Adriana Gamboa Earns 2019 ASCO Merit Award

November 2018

General surgery resident Adriana Gamboa, MD, who is engaged in a two-year research sabbatical in the lab of Shishir Maithel, MD, received a 2019 Conquer Cancer Foundation Merit Award from the American Society of Clinical Oncology. This is the fifth year in a row that a resident working in Dr. Maithel's lab has been recognized with a Merit Award.

The award will assist with funding Dr. Gamboa's attendance of the 2019 Gastrointestinal Cancers Symposium in San Francisco, January 17-19, where she will present "Duodenal neuroendocrine tumors: Somewhere between the pancreas and small bowel?"

Pancreatic neuroendocrine tumors (NETs) smaller than 2 cm are typically observed rather than removed, while small bowel NETs are routinely resected in tandem with a regional lymphadenectomy regardless of size because of their malignant potential.

Given this variability, Dr. Gamboa and her coauthors sought to define the natural history of duodenal neuroendocrine tumors (D-NETs) and the general protocol for resection when they are encountered, as well as to document the types of symptoms and range of lab results associated with overall survival in patients who undergo resection.

Patients from the National Cancer Database that were diagnosed with non-metastatic, non-functional D-NETs from 2004-2014 were included in the study. Local resection was defined as local excision, polypectomy, or excisional biopsy, while anatomic resection was defined as removal with radical surgery.

Tumor size was divided into three categories (<1 cm, 1-2 cm, ≥2 cm). Propensity score weighting analysis was used to create balanced cohorts between resection and non-resection patients and was maintained in all three sizes. The primary endpoint was overall survival.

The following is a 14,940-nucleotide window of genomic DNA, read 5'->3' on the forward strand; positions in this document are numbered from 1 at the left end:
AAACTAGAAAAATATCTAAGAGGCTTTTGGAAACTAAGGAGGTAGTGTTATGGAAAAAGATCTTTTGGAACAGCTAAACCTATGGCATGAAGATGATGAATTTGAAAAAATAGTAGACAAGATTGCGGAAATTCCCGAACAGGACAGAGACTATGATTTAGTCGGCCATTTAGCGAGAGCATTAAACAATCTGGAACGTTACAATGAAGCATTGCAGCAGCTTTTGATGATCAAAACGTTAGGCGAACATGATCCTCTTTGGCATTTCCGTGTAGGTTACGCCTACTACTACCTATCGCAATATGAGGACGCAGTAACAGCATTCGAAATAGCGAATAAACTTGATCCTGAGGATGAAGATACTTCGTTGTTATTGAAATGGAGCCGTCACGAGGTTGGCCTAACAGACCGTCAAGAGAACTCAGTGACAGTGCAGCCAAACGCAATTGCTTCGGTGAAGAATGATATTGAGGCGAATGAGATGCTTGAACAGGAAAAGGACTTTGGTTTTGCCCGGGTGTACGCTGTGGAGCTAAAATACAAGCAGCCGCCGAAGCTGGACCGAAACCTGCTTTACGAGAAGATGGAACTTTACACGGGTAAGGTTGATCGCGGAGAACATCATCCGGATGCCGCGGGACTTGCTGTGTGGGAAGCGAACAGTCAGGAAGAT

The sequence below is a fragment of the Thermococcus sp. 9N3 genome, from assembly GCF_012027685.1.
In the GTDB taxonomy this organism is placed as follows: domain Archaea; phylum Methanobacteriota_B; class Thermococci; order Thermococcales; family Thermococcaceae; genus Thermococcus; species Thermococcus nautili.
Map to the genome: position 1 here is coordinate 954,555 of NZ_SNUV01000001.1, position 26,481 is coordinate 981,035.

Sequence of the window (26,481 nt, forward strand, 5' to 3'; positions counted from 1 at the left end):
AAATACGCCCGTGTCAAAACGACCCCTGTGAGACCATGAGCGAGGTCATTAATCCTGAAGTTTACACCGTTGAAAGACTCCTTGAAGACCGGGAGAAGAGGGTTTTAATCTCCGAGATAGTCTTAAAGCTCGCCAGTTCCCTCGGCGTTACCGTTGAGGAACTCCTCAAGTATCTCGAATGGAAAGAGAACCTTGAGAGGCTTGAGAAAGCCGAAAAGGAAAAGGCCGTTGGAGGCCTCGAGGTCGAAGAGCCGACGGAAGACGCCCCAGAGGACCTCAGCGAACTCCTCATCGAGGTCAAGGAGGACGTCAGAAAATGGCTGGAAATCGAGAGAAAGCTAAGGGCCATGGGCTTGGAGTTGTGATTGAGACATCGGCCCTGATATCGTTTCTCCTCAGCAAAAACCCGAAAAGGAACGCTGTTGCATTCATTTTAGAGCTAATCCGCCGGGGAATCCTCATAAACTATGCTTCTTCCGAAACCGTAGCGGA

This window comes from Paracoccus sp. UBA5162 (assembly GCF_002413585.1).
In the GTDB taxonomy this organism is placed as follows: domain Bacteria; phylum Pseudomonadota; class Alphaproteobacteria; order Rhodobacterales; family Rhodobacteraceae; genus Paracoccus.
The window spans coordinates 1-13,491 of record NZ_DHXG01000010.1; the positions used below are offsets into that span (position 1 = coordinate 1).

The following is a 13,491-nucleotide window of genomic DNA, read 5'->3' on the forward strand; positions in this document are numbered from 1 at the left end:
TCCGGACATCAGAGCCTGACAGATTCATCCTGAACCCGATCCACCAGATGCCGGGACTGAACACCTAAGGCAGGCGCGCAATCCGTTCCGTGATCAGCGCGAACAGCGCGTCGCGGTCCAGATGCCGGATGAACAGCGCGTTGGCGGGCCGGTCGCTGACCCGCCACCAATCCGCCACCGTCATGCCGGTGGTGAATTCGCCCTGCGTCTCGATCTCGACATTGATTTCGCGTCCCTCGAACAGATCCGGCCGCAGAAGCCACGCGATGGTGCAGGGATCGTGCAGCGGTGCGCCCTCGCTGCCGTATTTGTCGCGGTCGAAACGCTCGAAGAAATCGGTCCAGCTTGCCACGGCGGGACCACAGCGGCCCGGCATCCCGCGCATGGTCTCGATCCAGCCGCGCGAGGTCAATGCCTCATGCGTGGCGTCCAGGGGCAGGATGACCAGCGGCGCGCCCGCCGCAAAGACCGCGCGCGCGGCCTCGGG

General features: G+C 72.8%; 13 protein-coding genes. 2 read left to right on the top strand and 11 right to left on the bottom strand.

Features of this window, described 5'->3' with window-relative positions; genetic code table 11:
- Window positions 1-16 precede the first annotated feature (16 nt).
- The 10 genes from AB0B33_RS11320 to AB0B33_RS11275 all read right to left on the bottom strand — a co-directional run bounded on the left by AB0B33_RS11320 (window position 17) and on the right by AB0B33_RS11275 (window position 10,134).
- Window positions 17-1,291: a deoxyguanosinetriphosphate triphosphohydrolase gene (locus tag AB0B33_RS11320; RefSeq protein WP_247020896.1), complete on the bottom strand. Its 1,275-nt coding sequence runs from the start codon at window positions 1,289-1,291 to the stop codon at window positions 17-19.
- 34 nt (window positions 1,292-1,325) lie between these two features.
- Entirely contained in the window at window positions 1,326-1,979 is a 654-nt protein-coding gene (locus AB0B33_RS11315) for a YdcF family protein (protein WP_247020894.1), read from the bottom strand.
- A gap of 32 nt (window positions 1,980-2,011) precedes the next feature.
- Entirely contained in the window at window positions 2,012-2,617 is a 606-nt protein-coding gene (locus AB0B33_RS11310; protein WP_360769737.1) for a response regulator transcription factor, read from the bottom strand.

The median age of the 5,502 patients in the study was 65, and 52% were male. Median follow-up was 51 months, and median tumor size was 0.8 cm. Resection was performed in 72% of patients (n=3,954), of which 61% had local resection, and 39% had anatomic resection. At least one lymph node (LN) was retrieved in 25% of patients, 44% of whom had LN metastasis. Seventy four % had negative margins.

Resection was associated with improved median overall survival compared to non-resection for all three sizes. Subset analysis of each size cohort who underwent resection demonstrated that neither type of resection, LN retrieval, LN positivity, or margin status was associated with overall survival.

Dr. Gamboa and her team concluded that all patients with non-metastatic, non-functional D-NETs should be considered for resection regardless of tumor size, and that the type of resection and extent of LN retrieval should be tailored to the patient's clinical status and safety profile, particularly in light of the LNs lack of prognostic value.

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